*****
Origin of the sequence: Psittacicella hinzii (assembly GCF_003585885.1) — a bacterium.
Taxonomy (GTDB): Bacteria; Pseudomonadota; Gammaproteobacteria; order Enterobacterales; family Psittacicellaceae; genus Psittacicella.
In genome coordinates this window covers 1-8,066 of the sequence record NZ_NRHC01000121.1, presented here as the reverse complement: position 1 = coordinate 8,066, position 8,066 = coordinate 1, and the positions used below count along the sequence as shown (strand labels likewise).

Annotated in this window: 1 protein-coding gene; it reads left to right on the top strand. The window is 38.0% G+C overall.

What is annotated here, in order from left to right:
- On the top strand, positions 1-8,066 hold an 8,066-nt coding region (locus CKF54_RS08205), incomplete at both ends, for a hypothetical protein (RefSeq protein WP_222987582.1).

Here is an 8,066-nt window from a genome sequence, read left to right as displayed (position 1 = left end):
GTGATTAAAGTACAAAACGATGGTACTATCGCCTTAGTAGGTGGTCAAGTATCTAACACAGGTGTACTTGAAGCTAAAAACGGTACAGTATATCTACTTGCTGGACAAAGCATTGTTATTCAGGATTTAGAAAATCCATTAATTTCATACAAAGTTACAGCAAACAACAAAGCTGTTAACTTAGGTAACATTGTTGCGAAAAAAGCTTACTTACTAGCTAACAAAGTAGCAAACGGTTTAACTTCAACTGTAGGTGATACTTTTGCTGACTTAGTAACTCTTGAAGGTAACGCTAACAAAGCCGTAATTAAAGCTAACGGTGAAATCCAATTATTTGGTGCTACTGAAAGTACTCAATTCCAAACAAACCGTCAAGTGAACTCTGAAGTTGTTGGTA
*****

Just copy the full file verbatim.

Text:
Origin of the sequence: Psittacicella hinzii (assembly GCF_003585885.1) — a bacterium.
Taxonomy (GTDB): Bacteria; Pseudomonadota; Gammaproteobacteria; order Enterobacterales; family Psittacicellaceae; genus Psittacicella.
In genome coordinates this window covers 1-8,066 of the sequence record NZ_NRHC01000121.1, presented here as the reverse complement: position 1 = coordinate 8,066, position 8,066 = coordinate 1, and the positions used below count along the sequence as shown (strand labels likewise).

Annotated in this window: 1 protein-coding gene; it reads left to right on the top strand. The window is 38.0% G+C overall.

What is annotated here, in order from left to right:
- On the top strand, positions 1-8,066 hold an 8,066-nt coding region (locus CKF54_RS08205), incomplete at both ends, for a hypothetical protein (RefSeq protein WP_222987582.1).

Here is an 8,066-nt window from a genome sequence, read left to right as displayed (position 1 = left end):
GTGATTAAAGTACAAAACGATGGTACTATCGCCTTAGTAGGTGGTCAAGTATCTAACACAGGTGTACTTGAAGCTAAAAACGGTACAGTATATCTACTTGCTGGACAAAGCATTGTTATTCAGGATTTAGAAAATCCATTAATTTCATACAAAGTTACAGCAAACAACAAAGCTGTTAACTTAGGTAACATTGTTGCGAAAAAAGCTTACTTACTAGCTAACAAAGTAGCAAACGGTTTAACTTCAACTGTAGGTGATACTTTTGCTGACTTAGTAACTCTTGAAGGTAACGCTAACAAAGCCGTAATTAAAGCTAACGGTGAAATCCAATTATTTGGTGCTACTGAAAGTACTCAATTCCAAACAAACCGTCAAGTGAACTCTGAAGTTGTTGGTA